Auburn University students who developed a personalized electrotherapy garment to aid injury rehabilitation earned $50,000 in funding and services as winners of the fourth annual Tiger Cage student business pitch competition.
Presented by Auburn University’s Harbert College of Business, Tiger Cage identifies and rewards the best early-stage products, services and business concepts that emerge from Auburn students.
ESCAPE Therapy — the business concept of doctoral students Sarah Gascon, kinesiology; Matt Hanks, kinesiology; and Dawn Michaelson, consumer and design services — walked away with the grand prize, edging three other finalists on April 6 at The Hotel at Auburn University and Dixon Conference Center.
Teams presented their ideas to a panel of industry judges in a manner similar to “Shark Tank.” Judges included Delphinus Medical Technologies CEO Mark Forchette, River Bank & Trust CEO Jimmy Stubbs, Frontier Labs co-founder Sean Cook, Tara Wilson Agency CEO Tara Wilson and MartinFederal Consulting CEO Corey Martin.
Wilson, a 1997 Harbert College finance graduate, said the judges had a “tough decision” choosing the winner.
“The team that won has an innovative idea and product that has the ability to be scalable and I think that was a big differentiator,” she said. “This team can continue to go on in these competitions and their product will be viable to a larger group of people in the end.
“Tiger Cage certainly shows me that Auburn has put together a great group of intelligent students who are thinking about innovation and entrepreneurship. I was very impressed with all four teams.”
ESCAPE Therapy’s prize rundown included the $25,000 cash grand prize, $15,000 in donated services from Allegiance Merchant Services and $10,000 in legal services from Bradley Boult Cummings. Gascon, ESCAPE Therapy’s CEO, certainly understands the potential market for her concept — athletic trainers and physical therapists. She is an aspiring 2020 Summer Olympic Games competitor, training at Auburn University with Team USA Handball.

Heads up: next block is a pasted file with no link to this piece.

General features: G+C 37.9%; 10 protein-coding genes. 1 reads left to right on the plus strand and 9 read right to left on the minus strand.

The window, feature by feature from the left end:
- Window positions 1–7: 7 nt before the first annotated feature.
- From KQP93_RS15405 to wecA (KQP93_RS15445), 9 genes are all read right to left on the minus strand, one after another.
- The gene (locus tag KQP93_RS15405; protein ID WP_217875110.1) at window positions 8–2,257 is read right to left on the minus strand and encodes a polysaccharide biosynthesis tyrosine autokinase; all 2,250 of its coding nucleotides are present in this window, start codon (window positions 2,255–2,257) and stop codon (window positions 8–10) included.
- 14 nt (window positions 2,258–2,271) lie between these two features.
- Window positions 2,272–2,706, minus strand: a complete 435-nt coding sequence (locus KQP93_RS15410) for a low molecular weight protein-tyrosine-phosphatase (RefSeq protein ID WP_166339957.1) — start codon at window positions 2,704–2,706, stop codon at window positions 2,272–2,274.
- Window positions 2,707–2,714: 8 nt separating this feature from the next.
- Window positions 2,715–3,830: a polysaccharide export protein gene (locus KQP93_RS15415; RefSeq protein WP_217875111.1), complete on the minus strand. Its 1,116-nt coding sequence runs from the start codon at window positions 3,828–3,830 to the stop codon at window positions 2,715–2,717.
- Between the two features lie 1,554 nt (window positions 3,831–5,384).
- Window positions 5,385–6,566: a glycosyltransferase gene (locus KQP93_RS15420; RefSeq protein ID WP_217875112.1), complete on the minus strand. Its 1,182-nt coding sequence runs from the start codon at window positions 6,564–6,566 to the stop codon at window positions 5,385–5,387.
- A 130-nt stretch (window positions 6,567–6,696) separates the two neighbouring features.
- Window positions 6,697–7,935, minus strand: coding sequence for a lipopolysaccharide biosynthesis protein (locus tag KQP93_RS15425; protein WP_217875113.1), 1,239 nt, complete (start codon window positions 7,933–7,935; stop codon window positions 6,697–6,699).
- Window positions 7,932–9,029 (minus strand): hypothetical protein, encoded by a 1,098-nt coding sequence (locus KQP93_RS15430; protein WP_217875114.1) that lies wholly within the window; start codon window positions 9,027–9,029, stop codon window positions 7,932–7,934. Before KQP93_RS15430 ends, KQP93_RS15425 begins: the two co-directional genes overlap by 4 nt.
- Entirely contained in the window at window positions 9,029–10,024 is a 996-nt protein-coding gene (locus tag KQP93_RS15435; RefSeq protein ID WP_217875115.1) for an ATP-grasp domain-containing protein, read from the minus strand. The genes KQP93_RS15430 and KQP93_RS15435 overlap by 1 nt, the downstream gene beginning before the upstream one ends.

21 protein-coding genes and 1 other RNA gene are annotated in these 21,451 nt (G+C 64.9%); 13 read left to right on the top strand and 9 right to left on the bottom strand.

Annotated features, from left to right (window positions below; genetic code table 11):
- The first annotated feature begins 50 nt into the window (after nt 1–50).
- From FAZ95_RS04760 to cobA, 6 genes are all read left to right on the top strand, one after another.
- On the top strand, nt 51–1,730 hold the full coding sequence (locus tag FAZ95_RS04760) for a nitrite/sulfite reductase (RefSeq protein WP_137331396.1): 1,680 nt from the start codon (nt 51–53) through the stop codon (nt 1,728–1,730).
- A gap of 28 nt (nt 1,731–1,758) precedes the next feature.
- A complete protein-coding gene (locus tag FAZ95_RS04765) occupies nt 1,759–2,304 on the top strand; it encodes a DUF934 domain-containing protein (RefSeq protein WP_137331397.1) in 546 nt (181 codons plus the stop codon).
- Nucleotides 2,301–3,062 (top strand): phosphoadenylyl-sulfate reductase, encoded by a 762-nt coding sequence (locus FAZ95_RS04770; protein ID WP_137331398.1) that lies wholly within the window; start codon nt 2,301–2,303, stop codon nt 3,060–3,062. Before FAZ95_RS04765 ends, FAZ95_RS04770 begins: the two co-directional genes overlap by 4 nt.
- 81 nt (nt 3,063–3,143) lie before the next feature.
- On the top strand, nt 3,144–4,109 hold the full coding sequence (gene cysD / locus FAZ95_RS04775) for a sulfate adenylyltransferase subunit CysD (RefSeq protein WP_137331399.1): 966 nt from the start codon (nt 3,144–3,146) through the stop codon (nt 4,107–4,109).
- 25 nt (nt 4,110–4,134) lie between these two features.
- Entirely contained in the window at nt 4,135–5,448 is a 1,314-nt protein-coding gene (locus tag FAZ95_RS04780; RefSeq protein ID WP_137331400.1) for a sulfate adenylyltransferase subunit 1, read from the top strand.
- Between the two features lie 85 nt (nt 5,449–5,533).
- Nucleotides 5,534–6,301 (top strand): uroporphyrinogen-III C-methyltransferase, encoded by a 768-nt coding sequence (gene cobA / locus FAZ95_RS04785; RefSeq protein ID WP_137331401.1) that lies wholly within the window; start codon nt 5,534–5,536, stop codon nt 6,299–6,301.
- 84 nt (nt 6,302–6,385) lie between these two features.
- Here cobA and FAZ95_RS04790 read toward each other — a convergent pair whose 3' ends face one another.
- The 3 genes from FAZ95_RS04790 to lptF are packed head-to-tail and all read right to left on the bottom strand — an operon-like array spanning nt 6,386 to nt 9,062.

“Usually, physical therapists require you to do some physical therapy at home and they give you instructions,” Gascon explained. “What happens is the patient says that they are going to do the rehab, but they don’t. They are really visiting the therapist only seven to 10 sessions. In reality, to receive a full recovery they need more than that. Our garment works in conjunction with the physical therapist. The patient can take it home and they can use it while they are also doing the rehab exercises.
“We are bridging the gap between a physical therapist and a patient.”
Winning second place was Snippety Snap — public administration and public policy doctoral candidates Olivia Cook and Courtney Haun — which developed a public cellphone stand and integrated mobile app that allows users to take photographs in popular locations. The team took second place, winning $10,000 in prize money, $10,000 in donated services and another $1,000 by earning the People’s Choice Award.
Enki Engineering took third place and $6,000 for its idea to produce a spiral engineering calculation notebook. Team members were junior supply chain management major Terran Ray, junior software engineering major Garrett Raab and sophomore marketing major Jackie Litschewski.
Finishing fourth and winning $4,000 was Savor, a mobile app concept focusing on the reduction of food waste. The team consisted of junior business major Evan Walker, senior software and aerospace engineering major Rain Li and computer science graduate student Abhishek Jariwala.
Gascon described ESCAPE Therapy’s Tiger Cage journey from a business idea in September to the 2018 champion as “very long.”
“At the start of it, it was just an idea that we wrote on paper,” she said. “We didn’t know how to write an executive summary and we didn’t know what a business model was. We knew nothing in terms of how to operate a true business.”
Then Gascon smiled and said, “But we are doctoral students and are very high achievers. We had to learn all of the different aspects of how to build and develop a business — and we perfected our craft. It’s remarkable that we were here [in the finals] because we think about the first few months and it was just an idea and we didn’t know what we were doing. Now, we have business people coming up and talking to us. We received a lot of mentoring from Dr. [Lakami] Baker. That really helped direct what we wanted to say, how we wanted to say it and what we want to think about in terms of having a successful business. This is our next adventure after school and we’re looking forward to hitting the ground running.”
ESCAPE Therapy already has a list of potential customers.
“A lot of my Team USA teammates are saying, “When will this come out? We want it right now!” Gascon said.